Participation in major European and international research programmes is an important aspect of the Muséum national d’Histoire naturelle’s scientific partnership.
The Muséum national d’Histoire naturelle was largely in line with the European Commission’s Seventh Framework Programme for Research and Technological Development (PCRDT), during the 2007-2013 period.
The Muséum’s researchers and research teams were involved in over thirty European projects falling within the PCRDT by participating in or leading collaborative projects, Marie Curie grants and ERC projects, and involving all the establishment’s scientific disciplines (Environment, Health, Biotechnology, Engineering Science and Human and Social Sciences).
The Muséum continues to be involved in the European Commission’s new multi-annual programme for the 2014-2020 period - "Horizon 2020".
Furthermore, the establishment participates in European and international initiatives, including the CETAF (Consortium of European Taxonomic Facilities), also hosts the GBIF French central hub, and coordinates the European Topic Centre on Biological Diversity, which is dependent upon on the European Environment Agency.
Besides its field missions which take place in practically every continent, the Muséum is a major contributor to the global scientific community either on a bilateral basis or by participating in global programmes in its fields of competence.
With two or three
The Muséum has signed almost a hundred collaboration agreements with other Muséums worldwide as well as with scientific institutions and universities. They generally have a broad reach, but consist of cooperation programmes on topics as diverse as taxidermy, inventories, the functioning of ecosystems, natural substances, prehistory, geology and mineralogy, palaeontology, anthropology and ethnology, museology, etc.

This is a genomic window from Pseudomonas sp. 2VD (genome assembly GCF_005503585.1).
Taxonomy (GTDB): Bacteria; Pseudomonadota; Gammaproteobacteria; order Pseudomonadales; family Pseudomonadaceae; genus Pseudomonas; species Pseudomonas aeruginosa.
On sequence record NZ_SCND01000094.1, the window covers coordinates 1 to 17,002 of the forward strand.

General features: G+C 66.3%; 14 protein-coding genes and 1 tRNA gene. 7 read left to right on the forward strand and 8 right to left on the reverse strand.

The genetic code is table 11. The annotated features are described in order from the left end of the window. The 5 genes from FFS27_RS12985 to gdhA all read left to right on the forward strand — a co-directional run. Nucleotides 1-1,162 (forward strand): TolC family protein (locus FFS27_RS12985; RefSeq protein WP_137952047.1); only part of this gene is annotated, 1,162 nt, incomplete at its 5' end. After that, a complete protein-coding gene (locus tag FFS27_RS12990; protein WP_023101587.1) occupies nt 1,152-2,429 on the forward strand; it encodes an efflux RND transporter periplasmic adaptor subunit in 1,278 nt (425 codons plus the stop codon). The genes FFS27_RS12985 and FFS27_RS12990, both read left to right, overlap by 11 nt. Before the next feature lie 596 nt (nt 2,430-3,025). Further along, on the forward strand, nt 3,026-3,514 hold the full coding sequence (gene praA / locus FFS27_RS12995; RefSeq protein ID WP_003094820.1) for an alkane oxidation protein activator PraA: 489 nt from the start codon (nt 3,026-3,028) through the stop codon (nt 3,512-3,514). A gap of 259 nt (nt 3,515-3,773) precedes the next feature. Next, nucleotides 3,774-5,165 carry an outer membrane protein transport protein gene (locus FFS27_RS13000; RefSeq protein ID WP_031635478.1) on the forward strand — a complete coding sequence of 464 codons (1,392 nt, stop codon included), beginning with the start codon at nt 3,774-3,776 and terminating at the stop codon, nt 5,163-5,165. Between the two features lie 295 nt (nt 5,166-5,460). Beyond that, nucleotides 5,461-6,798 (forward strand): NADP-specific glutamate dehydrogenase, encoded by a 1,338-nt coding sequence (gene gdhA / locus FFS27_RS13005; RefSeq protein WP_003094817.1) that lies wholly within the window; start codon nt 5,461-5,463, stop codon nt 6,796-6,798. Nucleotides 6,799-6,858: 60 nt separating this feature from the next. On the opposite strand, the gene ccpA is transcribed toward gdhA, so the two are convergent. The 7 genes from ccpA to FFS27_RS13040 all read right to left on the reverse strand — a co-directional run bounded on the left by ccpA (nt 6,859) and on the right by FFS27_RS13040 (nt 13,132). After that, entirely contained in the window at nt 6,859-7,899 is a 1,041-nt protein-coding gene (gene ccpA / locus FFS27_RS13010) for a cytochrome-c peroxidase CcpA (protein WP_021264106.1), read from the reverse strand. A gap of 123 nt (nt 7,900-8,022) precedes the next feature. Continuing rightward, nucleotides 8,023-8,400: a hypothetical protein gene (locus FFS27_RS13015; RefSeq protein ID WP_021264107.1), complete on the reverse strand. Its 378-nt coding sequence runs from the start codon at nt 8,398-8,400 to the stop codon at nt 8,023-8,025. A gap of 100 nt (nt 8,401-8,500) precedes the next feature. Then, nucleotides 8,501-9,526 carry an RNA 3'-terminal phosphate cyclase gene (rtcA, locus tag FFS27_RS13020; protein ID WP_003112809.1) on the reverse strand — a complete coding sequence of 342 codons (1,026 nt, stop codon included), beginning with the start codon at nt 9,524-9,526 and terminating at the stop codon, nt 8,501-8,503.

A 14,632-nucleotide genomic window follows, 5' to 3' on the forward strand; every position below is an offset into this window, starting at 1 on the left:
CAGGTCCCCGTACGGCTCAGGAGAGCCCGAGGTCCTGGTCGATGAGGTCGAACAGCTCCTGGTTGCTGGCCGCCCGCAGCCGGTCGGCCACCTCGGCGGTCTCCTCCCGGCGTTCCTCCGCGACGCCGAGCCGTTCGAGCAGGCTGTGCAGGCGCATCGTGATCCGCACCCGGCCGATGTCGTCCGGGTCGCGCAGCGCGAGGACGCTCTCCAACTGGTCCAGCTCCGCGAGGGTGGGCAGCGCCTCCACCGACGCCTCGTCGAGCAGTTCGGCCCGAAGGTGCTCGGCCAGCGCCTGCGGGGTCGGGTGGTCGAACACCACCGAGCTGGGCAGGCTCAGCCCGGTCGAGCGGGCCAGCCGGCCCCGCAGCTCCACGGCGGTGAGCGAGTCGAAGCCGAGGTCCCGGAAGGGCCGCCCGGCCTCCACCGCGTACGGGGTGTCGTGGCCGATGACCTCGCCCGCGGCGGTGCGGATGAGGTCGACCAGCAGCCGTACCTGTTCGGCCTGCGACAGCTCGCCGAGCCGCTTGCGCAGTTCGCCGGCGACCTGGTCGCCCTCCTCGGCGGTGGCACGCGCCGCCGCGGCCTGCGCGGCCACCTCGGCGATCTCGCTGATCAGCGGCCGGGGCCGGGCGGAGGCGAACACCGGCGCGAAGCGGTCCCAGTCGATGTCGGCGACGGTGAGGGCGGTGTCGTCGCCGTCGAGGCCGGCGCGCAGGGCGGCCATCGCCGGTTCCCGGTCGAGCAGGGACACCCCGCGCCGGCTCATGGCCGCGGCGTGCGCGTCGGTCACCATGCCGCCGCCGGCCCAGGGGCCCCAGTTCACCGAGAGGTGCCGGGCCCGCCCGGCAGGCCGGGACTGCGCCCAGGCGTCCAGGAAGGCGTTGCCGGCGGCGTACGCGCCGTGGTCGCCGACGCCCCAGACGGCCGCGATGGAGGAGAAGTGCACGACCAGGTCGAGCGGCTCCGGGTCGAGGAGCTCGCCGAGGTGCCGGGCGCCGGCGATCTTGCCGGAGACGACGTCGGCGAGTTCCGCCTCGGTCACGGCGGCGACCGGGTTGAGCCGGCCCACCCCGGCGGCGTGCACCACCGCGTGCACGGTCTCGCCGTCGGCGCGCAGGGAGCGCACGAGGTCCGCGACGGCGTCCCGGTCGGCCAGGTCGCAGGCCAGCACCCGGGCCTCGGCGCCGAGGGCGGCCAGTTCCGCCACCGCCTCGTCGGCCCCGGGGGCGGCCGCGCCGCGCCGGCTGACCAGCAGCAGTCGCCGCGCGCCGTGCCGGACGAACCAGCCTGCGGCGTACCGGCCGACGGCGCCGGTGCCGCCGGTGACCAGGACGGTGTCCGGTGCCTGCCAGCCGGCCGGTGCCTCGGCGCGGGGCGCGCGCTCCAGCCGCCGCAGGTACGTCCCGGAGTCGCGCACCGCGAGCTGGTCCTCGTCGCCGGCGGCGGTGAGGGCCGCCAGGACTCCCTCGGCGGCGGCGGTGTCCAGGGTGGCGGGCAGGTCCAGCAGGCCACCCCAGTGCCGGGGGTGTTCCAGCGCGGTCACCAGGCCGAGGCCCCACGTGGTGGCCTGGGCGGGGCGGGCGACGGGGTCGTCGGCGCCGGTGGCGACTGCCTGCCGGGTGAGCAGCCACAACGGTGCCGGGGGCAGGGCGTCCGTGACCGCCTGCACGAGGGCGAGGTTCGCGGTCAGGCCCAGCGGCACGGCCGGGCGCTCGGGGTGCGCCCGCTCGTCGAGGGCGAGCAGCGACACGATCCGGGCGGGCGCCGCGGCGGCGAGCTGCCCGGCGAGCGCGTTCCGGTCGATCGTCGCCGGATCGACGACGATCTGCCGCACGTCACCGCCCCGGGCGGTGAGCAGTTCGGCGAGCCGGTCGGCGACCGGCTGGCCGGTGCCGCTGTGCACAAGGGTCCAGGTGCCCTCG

The collections assist a large number of foreign institutions with their research.
In the field, most research is conducted in cooperation with local scientific institutions.
Finally, the Muséum makes its laboratory facilities available to over a hundred foreign researchers and many researchers spend time working in foreign research teams.
The Muséum contributes to major international projects, some of which it coordinates itself.
Thus, the Muséum is home to the GBIF France, the aim of which is to gather together all the data on biodiversity hosted in France, whether it is for biodiversity in French territory or in the rest of the world. It is a key player in the Sud Expert Plantes project launced by the French Ministry of Foreign Affairs to help developing countries in West and Central Africa, the Indian Ocean and South-East Asia in their efforts to preserve their plants and related genetic resources and use them in a sustainable way.
It has signed an agreement with the Global Partnership for Plant Conservation to contribute to the World Flora Online Project for all known plant species.
The Muséum publishes global reviews: Adansonia, Geodiversitas and Zoosystema, as well as monographs about biodiversity in other countries, for example Madagascan wildlife
The Muséum also maintains databases of global importance for research, those connected with its collections obviously, but also to information networks such as Fischbase for fish.
Research, conservation and development
Apart from actual research, the Muséum national d'Histoire naturelle develops certain activities such as nature conservation and development.
In this way, through its research activities in a region, the Muséum handles or contributes to the setting up of safeguarding and sustainable development programmes for species and ecosystems, and programmes for the establishment and management of protected areas.
More recently, it has been involved in two projects where research has been closely linked to ecotourism programmes (lemurs in Madagascar and the Great Apes in Uganda).